Just for a moment, I stood still among the falling snow, listening to the flakes free themselves from the white sky above, parachuting like confetti on New Year’s Eve. The world was throwing me a party just for showing up. It had been months since I’d been there on the beaten path behind the home of my childhood, dog in tow. Even he seemed like a puppy again, harboring a youthful spirit inside a fur coat of sage wisdom. But my heart ached with the reality of his fragility, and I wondered if he, too, could sense my own brokenness. We mirrored each other in this way as we retraced our paces from years past, him stopping to pick up sticks and me listening to the sound of snow falling. Everything in the world was quiet save these patterns, invisible swishes so alive on arrival.
Prior to my own, I had been traveling across territories charted only on maps as journeys by other people. I didn’t plan for any of these destinations, yet here I was with only my instincts and the kindness of strangers to guide me. The learning curve had been steep, yet scalable, and there were plenty of times I wondered if “How High?” was an acceptable question to directions I never asked for — just a blind willingness to do things differently, knowing full well it would expose my limitations. So I surrendered myself to the unknown and put my faith on the line, not at all concerned for what I was learning and instead far more curious for how it was changing me. I already understood that the reason I chose to have these experiences was to play my weaknesses. If I were a cartographer, I’d be measuring the z-axis, known for illustrating depth.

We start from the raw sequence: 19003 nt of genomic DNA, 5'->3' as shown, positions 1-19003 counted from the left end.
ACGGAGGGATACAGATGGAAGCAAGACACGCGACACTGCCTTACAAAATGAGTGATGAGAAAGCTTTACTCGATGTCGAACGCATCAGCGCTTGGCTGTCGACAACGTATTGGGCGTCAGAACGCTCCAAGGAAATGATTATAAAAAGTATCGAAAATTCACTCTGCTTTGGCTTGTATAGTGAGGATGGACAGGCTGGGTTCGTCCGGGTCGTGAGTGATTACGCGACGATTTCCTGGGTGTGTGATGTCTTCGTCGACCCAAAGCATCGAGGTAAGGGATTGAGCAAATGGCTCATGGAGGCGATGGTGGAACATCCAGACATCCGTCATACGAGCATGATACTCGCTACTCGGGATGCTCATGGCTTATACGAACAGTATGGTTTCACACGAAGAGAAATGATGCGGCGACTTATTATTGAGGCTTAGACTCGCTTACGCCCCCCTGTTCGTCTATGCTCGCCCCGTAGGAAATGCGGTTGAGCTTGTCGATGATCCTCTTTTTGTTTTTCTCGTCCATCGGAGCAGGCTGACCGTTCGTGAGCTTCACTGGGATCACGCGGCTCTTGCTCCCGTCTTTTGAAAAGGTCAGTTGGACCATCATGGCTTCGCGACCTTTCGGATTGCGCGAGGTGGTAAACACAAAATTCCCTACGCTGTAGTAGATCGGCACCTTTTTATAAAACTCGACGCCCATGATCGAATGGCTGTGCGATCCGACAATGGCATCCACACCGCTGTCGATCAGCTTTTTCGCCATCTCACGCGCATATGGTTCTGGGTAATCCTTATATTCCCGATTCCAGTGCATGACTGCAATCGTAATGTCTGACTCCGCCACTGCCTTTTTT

It is perhaps the only variable that no one considers when designing experiences. And when I first started this journey, I was convinced that you could design wonderful life events for yourself, those you care about and especially for those you should learn to care about more. But the reality is, you cannot design experiences, the same way you cannot preserve perfectly patterned ice crystals. They are impossible to hold, disappearing upon human touch. What magic! Experiences are similar. The minute you try to design for a desired outcome, try to put perfection in a box, or capture a selfish want, our human need to learn evaporates like a puff of air, stale of any inspiration. Because experiences are co-produced, with multiple dimensions and layers that exponentially change the combination of variables that could occur anytime, anywhere, with anyone. The designer then, is not someone who throws down a pencil in defiant completion of the perfect plan, framework or strategy. No, that is not a designer. The designer is an active storyteller willing to break narrative form in real time to create an experience they could have never imagined until just then, right there, with those people. Experiences, like snowflakes, are alive. And when we arrive, we improv. We play in the snow, and melt upon human touch.
It sounds like time flying.